Publisher and philanthropist, Measom was born in Blackheath, Kent, on 3 December 1818, and baptized in St Alfege, Greenwich, on 12 July 1819, perhaps the eldest of the five children of Daniel Measom (b. c.1790), carver and gilder, and his wife, Mary Ann, née Coventry. He was educated at a preparatory school in Blackheath, but the early stages of his career are obscure. On 27 January 1842, when he married Sarah (1820–1865), daughter of John Hillman, fishmonger, Measom described himself as a tailor. Later in that decade he advertised his services as an engraver, an art in which he evidently had some skill. In 1849 he published a pictorial work of his own devising, The Bible: its Elevating Influence on Man, in an album of six wood engravings depicting a drunkard rescued from his addiction by exhortation.
About 1850 Measom acquired a new interest as a railway topographer which absorbed much of his energy over the next twenty years. It was furthered by his artistic skill and his sense of the power of advertising, both of which appeared again in The Crystal Palace Alphabet: a Guide for Good Children (1855), and Light from the East: Tales Moral and Instructive of Oriental Origin and Character (1856). By then Measom was describing himself as the author of the Official Railway Guides, the first of which had appeared in 1852 as The Illustrated Guide to the Great Western Railway. From the first Measom's guides were addressed to the traveller, and insisted on the practicalities of travel by rail. Passengers were advised to inquire about the services available, to consider their best route, to note where they had to change trains if the service was not direct, and to prepare themselves for their journey by equipping themselves with necessities. It evidently occurred to Measom that the standing of the guide could be improved by invoking the authority of the railway company. The guide to the Great Western was followed in 1853 by The Official Illustrated Guide to the South-Eastern Railway and all its Branches, and every succeeding volume was distinguished as ‘official’, with the company's arms on the cover and a list of the directors and officers as well as a description of its principal undertakings. By 1867, when official illustrated guides to the Irish Midland, Great Western, and Dublin and Drogheda railways appeared, the whole network was covered. Journeys to Paris and the Île de France by the Northern Railway of France were described in a supplement to the guide to the South-Eastern Railway in 1859. The guide to the Great Eastern in 1865 included a map showing connections to Naples, Vienna, and Danzig, and accounts of Antwerp and the principal towns of the Netherlands.
The sightseeing excursions proposed for a stay of six days in Paris imply a more self-assured and enterprising readership than the earlier advice on finding the railway station and buying a ticket, but the guides themselves, always sustained by their practical nature, changed as their reputation grew. From the beginning the traveller could be expected to look out of the train windows and draw some pleasure from the passing spectacle. The guides therefore described places of interest on the route, as well as at the final destination. Antiquities were well documented, and in an age before photographs could be simply reproduced Measom's skill as an engraver stood him in good stead. Commercial information was another matter. Local directories had to be collected and were not of an assured quality. There were few provincial libraries, and chambers of commerce were still inchoate. Measom, who was a fellow of the Royal Geographical Society, spoke of having travelled over the entire system, and he evidently made useful contacts wherever he went—with manufacturers of soap, chemicals, and carriages, and in Birmingham over the whole range of the city's products, including pen-nibs. In other places he singled out correspondents whose own interests were served by stocking and selling the guides, and who could inform him about the local market. The finished product attests only baldly to an endless series of inquiries, visits, and negotiations.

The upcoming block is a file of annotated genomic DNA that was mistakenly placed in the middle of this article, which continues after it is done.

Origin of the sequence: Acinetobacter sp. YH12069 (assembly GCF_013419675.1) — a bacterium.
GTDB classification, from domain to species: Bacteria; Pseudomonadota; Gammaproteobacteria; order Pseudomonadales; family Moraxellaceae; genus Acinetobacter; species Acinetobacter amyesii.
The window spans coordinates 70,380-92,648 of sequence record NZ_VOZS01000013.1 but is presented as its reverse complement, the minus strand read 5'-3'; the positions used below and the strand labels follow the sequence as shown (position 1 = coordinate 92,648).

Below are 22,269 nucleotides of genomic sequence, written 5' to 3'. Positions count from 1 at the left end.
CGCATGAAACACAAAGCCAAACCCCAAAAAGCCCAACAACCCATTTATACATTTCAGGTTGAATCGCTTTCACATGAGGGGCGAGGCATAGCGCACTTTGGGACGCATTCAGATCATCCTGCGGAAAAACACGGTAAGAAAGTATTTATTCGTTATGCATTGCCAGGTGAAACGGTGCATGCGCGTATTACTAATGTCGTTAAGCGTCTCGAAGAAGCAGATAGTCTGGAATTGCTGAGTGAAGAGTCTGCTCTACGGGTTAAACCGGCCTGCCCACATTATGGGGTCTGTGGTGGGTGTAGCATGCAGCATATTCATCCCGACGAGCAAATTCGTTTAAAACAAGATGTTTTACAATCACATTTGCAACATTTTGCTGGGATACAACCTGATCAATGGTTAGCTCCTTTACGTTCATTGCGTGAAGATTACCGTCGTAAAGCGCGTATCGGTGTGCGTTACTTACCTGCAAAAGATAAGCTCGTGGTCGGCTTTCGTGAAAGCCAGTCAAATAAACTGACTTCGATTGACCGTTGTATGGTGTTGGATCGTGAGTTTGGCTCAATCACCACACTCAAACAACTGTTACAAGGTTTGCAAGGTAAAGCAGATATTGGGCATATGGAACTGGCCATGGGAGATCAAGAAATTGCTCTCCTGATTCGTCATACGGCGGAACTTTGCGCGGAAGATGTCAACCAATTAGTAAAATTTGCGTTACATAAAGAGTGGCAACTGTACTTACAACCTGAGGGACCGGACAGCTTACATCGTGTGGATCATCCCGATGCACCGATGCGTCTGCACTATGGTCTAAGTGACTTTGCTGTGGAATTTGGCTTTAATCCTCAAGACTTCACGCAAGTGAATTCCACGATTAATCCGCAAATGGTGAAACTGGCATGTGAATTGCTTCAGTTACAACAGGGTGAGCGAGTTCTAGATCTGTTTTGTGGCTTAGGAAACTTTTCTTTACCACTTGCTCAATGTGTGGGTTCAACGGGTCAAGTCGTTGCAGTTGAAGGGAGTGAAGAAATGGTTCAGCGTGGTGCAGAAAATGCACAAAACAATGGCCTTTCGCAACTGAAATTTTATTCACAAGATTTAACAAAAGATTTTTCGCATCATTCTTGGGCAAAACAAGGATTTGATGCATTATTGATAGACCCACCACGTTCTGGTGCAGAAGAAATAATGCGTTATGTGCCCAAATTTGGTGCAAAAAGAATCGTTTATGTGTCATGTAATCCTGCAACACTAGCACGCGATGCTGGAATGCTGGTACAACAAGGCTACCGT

The guides came to an end with the 1880s, though they were revised and reissued. Measom continued to publish engravings in his later years, but having achieved a comfortable ease and competence he devoted himself to philanthropic works. He became chairman and for some time treasurer of the Royal Society for the Prevention of Cruelty to Animals, and was a promoter of the charity later known as the Battersea Dogs' Home. He was also active in supporting the hospital, later the Royal Marsden, and argued strongly for the use of the title Cancer Hospital at a time, long enduring, when such bluntness was superstitiously shunned. Following the death of his first wife, in 1867 he married Charlotte (d. 1911), daughter of George Simpson. There were no children of either marriage. He was knighted for his public services in 1891 and became a justice of the peace for Middlesex. He continued to be active to the end of his life, and under recreations in Who's Who remarked simply and convincingly ‘Never had time’. In many respects he was a perfect model of his time. He died at his home, St Margaret's Lodge, Isleworth, Middlesex, on 1 March 1901.